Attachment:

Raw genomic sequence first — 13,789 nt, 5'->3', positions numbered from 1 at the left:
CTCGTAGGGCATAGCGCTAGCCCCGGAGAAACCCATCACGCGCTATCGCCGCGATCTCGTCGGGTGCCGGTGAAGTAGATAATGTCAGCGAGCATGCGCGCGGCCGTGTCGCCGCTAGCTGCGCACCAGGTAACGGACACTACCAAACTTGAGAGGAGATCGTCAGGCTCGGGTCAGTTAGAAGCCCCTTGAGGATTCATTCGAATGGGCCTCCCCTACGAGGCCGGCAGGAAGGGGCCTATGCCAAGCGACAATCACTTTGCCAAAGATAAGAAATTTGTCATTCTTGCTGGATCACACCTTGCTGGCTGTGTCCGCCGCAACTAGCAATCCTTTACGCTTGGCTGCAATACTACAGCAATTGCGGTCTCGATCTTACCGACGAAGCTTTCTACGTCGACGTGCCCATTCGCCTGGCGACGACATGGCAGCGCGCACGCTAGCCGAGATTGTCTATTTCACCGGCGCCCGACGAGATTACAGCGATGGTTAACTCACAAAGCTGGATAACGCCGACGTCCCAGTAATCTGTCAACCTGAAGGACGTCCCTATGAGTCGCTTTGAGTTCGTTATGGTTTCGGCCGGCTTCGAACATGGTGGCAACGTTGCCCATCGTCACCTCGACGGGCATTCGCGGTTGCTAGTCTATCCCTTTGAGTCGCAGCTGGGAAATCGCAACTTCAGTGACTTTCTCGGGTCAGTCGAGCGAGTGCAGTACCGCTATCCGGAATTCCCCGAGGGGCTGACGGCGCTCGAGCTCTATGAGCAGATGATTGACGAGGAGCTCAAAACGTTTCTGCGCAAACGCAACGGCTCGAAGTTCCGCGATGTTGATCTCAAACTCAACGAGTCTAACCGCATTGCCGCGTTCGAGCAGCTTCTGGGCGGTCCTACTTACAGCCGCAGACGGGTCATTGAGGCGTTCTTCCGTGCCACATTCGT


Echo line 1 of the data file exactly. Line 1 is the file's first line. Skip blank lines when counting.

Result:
Raw genomic sequence first — 13,789 nt, 5'->3', positions numbered from 1 at the left: